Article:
Funny thing about a business that’s failed, is people tend to look at the end of the business’ life and say, “They were a great company, but then they forgot what they were all about and they failed.”
Much of the time though, what really happens is they were a great company that worked okay for a while, until the times changed, and business slowly declined until it reached the point of probable no return, and one day the CEO woke up, realized this, and said to himself, “Oh man, the end is near.” The business then engaged in a frantic come-from-behind effort to right the sinking ship, looking for all the world to the rest of the world outside that it’d forgotten who it was… when in fact it was trying to avoid being submerged. Then when it failed, those frantic efforts were deemed the culprit for its failure in the post-mortem conducted by pundits and historians.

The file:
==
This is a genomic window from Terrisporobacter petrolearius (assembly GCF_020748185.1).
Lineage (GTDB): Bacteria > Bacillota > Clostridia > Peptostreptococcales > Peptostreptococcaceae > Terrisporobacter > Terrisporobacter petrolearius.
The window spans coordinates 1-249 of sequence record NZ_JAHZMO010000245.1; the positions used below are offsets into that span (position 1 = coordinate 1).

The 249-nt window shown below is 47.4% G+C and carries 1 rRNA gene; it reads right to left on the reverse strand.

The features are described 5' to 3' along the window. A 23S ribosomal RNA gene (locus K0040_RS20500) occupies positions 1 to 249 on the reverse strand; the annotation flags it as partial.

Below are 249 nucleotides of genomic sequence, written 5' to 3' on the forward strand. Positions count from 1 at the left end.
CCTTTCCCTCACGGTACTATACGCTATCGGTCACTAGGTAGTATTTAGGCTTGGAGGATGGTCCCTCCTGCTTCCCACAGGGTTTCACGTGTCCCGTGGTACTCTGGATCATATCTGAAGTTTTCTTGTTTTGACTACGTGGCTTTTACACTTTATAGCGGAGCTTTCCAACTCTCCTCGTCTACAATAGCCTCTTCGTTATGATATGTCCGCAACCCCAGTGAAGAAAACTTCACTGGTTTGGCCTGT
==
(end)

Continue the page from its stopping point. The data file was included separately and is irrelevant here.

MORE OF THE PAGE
But often, what you were seeing was a symptom, rather than a cause.
Imagine if, instead of turning around, Apple Computer had failed after Steve Jobs came back and eliminated most of the company’s product lines in an effort to save the sinking ship that was circling bankruptcy. Today everybody’d be saying, “Jobs came back and launched into those frantic efforts, discarding valuable products, and forgetting what the company was all about. That’s why it failed.”
When you see a company doing inexplicable things, it might not mean its managers and employees forgot who they are and what they stand for. It might just mean the end is near, and they’re doing everything in their power to postpone that end.